Irish voters are set make history as the republic becomes the first nation to ask its electorate to legalise gay marriage after a hard-fought and occasionally rancorous battle between conservative and liberal Ireland. More than 3m voters are invited to cast ballots over 15 hours in Ireland’s 43 constituencies, with the historic result to follow on Saturday. Though some 20 other countries worldwide have already legalised gay marriage, Ireland would be the first to do so through a referendum. The move would mark the culmination of an improbable journey in a country in which homosexual acts were still illegal as recently as 1993.
The Fine Gael-Labour government, alongside the main opposition parties, said they were confident that Ireland will vote yes today despite strong campaigning in the last few days by those opposed to same-sex marriage.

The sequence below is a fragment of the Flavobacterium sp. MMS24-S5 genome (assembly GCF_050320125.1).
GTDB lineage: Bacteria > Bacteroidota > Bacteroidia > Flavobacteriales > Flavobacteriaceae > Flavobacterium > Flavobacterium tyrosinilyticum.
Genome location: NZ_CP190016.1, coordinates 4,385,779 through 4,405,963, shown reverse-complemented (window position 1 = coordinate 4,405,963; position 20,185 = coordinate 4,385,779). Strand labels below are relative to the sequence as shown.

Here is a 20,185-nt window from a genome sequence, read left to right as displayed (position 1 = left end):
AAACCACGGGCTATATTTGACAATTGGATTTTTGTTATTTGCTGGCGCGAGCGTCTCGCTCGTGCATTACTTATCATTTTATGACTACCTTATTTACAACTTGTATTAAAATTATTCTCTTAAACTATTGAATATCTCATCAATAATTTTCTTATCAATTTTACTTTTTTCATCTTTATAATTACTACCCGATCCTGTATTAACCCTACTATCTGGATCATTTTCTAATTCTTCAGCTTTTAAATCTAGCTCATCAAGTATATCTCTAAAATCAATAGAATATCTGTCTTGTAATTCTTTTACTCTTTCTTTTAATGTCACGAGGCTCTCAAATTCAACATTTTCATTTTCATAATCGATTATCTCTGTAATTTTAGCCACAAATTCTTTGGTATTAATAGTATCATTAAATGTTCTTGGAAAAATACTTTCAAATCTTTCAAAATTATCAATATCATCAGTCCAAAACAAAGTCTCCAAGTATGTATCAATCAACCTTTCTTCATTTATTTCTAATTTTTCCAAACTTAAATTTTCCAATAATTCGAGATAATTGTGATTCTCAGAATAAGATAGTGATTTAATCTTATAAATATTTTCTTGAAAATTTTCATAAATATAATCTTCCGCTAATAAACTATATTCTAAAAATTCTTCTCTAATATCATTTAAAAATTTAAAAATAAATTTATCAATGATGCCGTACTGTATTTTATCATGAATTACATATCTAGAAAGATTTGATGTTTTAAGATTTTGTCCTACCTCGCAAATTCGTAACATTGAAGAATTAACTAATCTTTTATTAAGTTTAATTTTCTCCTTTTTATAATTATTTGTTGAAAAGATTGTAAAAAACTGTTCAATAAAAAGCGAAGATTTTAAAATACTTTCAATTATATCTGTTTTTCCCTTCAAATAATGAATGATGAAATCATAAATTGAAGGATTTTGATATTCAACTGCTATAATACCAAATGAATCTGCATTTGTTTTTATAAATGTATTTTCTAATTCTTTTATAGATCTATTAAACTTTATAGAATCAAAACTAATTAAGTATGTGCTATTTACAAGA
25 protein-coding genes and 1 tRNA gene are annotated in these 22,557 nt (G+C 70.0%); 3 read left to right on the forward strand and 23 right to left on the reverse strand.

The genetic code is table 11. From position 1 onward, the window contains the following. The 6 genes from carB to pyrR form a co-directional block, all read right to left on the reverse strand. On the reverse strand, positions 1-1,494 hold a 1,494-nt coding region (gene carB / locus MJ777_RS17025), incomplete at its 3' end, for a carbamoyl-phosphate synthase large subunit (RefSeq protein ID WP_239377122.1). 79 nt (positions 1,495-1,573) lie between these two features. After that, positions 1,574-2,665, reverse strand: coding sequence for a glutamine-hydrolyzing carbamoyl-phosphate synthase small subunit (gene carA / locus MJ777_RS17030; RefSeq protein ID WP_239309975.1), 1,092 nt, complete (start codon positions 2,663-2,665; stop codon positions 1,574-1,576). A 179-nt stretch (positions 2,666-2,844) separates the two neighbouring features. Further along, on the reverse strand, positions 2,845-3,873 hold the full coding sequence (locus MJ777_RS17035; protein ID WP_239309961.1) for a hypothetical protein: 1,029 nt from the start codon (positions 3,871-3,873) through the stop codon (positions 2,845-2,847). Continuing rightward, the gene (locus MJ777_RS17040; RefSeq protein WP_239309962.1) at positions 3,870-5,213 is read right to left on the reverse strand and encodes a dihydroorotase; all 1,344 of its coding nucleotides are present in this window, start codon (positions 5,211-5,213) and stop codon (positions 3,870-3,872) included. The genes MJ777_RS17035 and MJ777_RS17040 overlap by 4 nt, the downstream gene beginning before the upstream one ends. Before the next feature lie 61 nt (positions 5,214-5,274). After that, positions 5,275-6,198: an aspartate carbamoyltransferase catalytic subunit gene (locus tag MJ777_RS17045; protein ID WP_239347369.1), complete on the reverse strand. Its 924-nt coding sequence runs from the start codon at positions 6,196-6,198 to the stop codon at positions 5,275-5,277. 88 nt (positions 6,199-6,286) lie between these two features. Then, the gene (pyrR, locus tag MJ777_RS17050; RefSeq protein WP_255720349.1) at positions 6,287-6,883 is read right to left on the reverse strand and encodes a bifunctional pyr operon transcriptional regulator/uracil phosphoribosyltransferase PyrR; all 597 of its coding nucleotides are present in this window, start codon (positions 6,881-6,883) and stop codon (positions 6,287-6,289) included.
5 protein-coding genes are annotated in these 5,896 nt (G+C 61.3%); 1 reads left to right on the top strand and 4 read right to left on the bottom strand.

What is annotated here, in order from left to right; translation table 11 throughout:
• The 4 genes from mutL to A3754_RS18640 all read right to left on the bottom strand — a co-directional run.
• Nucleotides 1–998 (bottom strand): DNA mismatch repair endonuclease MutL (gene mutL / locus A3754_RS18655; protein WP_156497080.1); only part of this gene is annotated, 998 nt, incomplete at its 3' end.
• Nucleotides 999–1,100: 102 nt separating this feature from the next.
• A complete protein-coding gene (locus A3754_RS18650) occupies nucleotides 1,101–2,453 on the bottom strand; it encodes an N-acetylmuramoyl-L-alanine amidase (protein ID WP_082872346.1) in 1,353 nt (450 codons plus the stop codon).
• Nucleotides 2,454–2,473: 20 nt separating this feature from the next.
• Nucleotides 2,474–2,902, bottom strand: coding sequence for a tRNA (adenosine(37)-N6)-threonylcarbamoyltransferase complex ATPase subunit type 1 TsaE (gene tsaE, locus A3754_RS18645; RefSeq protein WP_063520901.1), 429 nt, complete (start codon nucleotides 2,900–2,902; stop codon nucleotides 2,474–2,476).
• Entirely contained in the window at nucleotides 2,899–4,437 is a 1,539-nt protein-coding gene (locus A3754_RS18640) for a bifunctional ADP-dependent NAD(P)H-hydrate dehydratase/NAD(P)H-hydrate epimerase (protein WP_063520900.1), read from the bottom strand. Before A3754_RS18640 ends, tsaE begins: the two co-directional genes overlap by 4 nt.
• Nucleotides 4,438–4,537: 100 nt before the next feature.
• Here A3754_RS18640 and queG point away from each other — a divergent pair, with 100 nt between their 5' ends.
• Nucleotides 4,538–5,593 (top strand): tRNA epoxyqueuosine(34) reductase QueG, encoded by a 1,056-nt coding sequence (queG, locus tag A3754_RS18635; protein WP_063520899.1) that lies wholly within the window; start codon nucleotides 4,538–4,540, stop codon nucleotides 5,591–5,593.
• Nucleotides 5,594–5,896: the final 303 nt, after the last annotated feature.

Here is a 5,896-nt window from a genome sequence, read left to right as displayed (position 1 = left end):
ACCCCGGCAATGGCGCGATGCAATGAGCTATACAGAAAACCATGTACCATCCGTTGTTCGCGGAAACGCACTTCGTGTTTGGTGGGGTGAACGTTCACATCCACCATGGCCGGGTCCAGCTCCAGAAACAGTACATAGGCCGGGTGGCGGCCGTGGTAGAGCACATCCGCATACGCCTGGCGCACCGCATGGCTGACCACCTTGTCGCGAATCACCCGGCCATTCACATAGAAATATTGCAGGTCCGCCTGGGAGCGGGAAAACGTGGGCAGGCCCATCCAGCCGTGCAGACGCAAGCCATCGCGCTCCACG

The government point to an extra 68,000 new people of voting age who have signed on to the electoral register within the last fortnight. The administration in Dublin sees this as a sign that younger voters will turn out in higher numbers than in previous referendums to back the yes side. In every opinion poll the yes camp has been ahead of the no side.